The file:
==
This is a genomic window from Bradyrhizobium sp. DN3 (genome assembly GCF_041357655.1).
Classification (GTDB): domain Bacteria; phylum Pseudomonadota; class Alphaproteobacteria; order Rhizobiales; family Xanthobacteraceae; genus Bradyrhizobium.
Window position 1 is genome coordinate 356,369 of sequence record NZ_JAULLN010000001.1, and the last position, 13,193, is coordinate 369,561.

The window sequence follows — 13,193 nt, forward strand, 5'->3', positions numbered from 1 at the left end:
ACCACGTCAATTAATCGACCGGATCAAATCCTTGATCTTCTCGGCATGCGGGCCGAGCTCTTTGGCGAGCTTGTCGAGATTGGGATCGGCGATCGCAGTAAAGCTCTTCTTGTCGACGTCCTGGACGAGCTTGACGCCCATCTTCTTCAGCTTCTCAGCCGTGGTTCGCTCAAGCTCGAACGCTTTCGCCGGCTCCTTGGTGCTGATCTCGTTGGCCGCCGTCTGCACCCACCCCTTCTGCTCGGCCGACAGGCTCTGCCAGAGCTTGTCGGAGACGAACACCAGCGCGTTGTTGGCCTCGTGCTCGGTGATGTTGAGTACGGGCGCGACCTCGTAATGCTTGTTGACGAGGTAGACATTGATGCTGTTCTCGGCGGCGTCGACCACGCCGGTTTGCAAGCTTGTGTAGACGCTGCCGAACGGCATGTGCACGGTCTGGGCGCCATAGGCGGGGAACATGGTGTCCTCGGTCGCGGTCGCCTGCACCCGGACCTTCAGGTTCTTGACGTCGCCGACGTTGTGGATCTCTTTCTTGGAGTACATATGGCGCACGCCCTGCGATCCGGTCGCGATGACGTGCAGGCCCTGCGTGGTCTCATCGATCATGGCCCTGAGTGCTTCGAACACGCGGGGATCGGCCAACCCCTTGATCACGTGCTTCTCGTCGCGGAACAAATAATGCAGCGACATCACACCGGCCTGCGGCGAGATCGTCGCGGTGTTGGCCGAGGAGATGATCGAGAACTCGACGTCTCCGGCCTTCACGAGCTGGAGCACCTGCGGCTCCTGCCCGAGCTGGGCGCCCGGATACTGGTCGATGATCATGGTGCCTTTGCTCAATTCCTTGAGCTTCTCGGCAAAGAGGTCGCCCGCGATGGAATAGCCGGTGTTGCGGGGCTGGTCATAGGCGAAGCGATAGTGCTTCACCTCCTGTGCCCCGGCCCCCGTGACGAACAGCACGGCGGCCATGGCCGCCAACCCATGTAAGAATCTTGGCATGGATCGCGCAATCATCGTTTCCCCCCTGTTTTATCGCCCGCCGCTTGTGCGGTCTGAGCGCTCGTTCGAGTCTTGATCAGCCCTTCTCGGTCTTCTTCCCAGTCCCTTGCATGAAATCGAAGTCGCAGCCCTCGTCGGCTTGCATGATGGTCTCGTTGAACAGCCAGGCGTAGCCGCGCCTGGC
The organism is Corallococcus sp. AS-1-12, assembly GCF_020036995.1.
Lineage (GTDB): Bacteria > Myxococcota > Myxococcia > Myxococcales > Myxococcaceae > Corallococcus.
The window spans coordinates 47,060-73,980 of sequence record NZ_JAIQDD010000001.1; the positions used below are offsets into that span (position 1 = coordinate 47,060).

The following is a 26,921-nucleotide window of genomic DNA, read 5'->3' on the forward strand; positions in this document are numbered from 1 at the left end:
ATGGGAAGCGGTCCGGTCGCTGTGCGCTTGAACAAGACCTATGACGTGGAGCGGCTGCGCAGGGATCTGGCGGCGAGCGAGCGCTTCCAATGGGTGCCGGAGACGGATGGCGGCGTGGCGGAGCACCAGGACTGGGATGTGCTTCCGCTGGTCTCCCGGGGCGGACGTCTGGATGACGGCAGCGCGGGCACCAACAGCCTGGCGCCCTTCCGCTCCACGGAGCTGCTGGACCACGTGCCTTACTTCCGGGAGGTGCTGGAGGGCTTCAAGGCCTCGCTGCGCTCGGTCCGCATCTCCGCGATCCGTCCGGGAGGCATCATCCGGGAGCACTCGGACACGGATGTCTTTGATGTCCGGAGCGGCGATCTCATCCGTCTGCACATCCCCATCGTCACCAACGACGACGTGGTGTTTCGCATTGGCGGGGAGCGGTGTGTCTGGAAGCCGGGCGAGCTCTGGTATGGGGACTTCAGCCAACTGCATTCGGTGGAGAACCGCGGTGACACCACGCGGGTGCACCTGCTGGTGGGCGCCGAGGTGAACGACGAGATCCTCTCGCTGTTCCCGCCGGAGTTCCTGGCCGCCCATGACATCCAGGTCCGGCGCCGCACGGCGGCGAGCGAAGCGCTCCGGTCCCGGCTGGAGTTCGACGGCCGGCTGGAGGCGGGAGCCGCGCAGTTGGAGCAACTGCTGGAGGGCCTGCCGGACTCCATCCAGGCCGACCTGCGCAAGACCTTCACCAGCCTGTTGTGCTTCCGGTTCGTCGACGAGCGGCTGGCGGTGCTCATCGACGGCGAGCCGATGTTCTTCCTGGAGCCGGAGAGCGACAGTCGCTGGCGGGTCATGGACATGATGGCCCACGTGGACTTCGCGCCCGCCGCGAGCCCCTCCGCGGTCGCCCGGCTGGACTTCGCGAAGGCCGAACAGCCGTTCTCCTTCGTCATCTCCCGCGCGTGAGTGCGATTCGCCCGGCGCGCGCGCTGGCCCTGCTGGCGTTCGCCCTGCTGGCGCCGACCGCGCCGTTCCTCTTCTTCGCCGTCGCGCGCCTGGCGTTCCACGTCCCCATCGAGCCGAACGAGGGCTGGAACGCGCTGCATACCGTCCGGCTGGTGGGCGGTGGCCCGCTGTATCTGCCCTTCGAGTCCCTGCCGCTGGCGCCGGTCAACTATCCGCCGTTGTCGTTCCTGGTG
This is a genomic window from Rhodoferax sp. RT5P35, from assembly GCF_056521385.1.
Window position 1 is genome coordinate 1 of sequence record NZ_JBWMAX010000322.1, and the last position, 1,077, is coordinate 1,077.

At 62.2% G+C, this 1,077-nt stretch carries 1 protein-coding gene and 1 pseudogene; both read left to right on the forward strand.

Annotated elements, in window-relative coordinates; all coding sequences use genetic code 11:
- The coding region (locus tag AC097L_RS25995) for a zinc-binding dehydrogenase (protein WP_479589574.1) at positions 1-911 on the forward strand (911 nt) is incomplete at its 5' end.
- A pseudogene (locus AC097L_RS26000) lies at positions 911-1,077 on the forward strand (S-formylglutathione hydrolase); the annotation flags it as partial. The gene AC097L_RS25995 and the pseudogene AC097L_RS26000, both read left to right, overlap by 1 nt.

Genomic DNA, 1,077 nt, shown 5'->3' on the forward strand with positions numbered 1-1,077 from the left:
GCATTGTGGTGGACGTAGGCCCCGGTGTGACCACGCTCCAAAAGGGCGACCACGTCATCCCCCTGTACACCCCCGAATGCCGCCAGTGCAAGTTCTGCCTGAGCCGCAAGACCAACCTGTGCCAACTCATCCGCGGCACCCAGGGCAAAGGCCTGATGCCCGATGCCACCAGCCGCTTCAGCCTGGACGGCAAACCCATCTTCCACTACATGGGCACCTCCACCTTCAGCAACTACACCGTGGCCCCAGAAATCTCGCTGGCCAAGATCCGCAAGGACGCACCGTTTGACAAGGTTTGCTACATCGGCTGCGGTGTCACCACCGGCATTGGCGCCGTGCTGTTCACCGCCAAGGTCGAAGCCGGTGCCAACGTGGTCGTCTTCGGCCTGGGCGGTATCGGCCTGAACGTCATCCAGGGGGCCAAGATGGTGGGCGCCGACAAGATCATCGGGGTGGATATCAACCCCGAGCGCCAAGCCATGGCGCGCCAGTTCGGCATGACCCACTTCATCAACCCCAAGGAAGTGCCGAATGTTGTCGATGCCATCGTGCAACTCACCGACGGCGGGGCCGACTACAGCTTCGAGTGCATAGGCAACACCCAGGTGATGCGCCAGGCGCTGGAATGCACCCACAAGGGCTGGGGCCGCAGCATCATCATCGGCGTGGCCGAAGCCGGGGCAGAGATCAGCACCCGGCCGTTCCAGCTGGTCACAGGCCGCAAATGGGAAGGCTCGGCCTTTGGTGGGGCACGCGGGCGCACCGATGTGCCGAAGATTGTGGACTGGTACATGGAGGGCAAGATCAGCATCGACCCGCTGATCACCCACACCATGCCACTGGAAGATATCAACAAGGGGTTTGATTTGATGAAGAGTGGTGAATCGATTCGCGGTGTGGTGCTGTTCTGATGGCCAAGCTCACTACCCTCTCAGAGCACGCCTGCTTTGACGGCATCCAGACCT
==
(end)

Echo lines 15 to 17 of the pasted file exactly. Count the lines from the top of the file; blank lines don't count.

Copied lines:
- The coding region (locus tag AC097L_RS25995) for a zinc-binding dehydrogenase (protein WP_479589574.1) at positions 1-911 on the forward strand (911 nt) is incomplete at its 5' end.
- A pseudogene (locus AC097L_RS26000) lies at positions 911-1,077 on the forward strand (S-formylglutathione hydrolase); the annotation flags it as partial. The gene AC097L_RS25995 and the pseudogene AC097L_RS26000, both read left to right, overlap by 1 nt.

Genomic DNA, 1,077 nt, shown 5'->3' on the forward strand with positions numbered 1-1,077 from the left: